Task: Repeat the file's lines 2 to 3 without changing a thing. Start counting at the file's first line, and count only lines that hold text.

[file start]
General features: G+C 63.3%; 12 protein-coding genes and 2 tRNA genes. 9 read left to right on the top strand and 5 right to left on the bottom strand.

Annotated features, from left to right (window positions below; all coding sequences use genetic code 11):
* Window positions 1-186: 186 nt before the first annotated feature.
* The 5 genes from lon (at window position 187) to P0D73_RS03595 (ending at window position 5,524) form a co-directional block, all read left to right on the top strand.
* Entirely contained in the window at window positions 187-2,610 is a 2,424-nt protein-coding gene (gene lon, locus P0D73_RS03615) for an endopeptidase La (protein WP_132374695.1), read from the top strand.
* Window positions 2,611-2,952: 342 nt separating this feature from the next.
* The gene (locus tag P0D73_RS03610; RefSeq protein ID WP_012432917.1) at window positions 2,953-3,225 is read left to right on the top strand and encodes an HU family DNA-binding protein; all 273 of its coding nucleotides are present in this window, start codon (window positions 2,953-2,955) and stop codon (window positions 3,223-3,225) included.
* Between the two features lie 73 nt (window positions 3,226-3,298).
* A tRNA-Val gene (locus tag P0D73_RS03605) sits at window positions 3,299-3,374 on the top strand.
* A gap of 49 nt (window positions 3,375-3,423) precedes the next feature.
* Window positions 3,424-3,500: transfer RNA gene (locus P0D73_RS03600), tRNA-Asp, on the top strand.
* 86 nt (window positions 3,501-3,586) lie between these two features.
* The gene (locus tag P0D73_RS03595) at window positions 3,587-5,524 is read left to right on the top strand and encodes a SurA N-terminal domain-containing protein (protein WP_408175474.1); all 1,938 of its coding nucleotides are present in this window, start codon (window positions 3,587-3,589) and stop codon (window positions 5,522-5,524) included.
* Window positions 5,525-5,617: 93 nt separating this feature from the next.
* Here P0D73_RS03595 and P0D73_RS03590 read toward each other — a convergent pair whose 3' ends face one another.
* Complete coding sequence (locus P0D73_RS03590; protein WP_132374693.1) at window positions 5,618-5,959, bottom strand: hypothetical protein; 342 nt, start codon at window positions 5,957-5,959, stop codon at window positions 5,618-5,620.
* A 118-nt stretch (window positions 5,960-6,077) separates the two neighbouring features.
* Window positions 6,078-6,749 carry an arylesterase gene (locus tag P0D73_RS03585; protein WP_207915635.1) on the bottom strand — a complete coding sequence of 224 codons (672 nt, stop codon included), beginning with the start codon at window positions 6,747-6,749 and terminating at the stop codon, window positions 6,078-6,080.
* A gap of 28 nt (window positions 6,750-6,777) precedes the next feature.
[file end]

Annotated features, from left to right (window positions below; all coding sequences use genetic code 11):
* Window positions 1-186: 186 nt before the first annotated feature.